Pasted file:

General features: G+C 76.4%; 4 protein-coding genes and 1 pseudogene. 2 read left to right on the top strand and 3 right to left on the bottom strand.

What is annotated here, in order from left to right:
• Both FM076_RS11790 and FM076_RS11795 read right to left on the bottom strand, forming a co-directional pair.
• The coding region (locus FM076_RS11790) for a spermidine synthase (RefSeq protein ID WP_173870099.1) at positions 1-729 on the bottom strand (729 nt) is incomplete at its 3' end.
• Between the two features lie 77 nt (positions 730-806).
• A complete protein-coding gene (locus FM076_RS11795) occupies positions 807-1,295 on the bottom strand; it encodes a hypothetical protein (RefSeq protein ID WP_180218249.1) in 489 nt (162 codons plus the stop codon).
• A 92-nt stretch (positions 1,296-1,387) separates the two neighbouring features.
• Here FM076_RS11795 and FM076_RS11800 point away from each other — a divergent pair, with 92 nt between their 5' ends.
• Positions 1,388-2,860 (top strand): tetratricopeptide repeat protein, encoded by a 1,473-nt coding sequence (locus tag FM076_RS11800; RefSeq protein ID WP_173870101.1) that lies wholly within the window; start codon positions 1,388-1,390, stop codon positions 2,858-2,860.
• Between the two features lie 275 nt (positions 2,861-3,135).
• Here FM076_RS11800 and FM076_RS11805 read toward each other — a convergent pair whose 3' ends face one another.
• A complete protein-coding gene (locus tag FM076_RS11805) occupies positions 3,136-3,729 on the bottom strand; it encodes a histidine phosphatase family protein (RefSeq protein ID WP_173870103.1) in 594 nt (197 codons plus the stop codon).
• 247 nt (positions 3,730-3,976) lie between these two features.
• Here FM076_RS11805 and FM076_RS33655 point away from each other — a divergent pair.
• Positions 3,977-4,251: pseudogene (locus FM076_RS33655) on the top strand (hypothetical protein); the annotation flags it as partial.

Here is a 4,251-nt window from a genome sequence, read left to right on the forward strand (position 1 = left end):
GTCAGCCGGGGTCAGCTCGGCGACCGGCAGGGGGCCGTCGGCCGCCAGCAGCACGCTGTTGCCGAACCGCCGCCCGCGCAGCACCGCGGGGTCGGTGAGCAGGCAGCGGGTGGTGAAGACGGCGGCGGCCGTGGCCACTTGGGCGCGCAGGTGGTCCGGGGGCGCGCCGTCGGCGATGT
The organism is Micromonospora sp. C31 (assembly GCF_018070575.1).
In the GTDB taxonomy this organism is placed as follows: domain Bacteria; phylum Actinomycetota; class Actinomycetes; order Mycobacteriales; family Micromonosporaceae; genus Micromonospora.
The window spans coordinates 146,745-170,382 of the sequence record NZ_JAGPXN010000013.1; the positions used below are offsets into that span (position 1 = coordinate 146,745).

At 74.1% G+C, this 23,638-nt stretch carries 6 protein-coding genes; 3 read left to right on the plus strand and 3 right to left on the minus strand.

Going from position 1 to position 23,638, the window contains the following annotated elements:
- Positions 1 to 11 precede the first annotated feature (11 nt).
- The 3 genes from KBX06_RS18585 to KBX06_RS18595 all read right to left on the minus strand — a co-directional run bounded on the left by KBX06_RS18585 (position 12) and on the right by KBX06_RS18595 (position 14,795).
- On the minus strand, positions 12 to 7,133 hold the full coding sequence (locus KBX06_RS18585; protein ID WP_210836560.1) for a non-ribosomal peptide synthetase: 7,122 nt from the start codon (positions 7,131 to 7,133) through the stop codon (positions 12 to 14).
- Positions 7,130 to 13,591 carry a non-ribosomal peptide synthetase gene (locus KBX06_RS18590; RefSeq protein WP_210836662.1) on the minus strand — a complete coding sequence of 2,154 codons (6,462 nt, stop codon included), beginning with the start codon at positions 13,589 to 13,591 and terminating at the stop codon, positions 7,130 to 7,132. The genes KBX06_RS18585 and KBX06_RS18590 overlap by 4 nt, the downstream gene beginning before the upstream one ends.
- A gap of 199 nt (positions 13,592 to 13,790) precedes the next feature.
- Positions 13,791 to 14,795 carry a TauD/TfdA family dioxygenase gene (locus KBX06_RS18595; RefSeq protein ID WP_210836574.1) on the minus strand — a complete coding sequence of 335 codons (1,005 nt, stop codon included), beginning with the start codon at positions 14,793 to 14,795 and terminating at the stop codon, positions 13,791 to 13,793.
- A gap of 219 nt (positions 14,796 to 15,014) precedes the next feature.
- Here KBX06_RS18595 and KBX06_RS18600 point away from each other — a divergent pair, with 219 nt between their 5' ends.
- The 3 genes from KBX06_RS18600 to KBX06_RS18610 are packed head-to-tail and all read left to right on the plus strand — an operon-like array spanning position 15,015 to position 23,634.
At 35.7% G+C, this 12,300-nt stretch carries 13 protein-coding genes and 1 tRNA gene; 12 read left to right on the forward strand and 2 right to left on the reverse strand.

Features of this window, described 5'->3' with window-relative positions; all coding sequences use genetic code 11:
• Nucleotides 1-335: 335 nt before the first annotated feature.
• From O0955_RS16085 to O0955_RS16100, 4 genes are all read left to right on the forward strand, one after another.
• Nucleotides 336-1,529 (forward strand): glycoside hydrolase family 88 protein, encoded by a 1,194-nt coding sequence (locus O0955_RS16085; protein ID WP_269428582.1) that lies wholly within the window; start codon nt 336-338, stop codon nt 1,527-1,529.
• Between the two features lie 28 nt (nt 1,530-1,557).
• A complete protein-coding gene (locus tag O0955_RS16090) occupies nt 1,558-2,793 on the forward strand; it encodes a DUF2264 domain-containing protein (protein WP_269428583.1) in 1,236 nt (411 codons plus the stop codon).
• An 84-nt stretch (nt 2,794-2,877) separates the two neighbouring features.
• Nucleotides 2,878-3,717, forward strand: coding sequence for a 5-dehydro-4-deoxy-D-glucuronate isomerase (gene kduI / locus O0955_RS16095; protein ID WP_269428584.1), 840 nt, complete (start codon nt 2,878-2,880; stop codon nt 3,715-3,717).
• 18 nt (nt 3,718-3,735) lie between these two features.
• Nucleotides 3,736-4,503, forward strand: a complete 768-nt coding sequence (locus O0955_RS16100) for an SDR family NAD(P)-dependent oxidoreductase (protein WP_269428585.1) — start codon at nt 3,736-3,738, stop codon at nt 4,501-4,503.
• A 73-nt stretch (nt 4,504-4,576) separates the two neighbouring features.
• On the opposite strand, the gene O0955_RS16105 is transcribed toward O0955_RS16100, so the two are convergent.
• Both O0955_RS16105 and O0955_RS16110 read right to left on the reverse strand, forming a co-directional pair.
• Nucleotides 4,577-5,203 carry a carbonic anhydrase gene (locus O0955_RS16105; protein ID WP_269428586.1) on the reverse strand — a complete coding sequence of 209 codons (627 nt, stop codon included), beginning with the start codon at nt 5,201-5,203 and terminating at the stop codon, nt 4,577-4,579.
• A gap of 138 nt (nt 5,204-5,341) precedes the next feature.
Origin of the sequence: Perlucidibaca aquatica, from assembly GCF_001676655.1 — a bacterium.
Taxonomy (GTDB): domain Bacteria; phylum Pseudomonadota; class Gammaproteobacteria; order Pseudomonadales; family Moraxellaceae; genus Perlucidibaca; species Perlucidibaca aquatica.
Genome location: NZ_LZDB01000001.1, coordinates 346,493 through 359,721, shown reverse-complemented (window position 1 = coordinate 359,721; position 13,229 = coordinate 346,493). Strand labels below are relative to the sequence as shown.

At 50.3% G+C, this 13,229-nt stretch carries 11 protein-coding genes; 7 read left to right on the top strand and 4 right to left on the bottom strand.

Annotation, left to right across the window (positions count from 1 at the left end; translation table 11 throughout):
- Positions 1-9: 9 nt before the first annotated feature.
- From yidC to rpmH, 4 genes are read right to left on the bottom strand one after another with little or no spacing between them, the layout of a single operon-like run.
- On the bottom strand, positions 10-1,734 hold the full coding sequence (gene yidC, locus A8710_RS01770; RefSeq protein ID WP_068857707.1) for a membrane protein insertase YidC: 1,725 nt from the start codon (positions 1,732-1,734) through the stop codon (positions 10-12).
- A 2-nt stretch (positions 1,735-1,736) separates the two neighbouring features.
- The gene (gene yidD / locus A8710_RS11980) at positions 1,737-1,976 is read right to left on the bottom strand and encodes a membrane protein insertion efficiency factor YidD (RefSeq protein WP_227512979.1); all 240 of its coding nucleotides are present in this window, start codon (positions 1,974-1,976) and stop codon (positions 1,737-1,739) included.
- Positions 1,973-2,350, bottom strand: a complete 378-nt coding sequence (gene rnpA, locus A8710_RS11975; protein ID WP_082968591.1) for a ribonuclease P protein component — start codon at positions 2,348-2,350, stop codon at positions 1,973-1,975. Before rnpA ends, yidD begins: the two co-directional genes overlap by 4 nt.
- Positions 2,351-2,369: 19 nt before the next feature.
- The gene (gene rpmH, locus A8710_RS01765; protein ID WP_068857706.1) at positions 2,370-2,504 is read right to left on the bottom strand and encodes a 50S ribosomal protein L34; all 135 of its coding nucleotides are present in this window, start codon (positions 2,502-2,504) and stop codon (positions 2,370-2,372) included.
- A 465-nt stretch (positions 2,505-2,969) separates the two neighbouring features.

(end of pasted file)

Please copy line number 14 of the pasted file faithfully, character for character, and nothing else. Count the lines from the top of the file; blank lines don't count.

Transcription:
• Here FM076_RS11805 and FM076_RS33655 point away from each other — a divergent pair.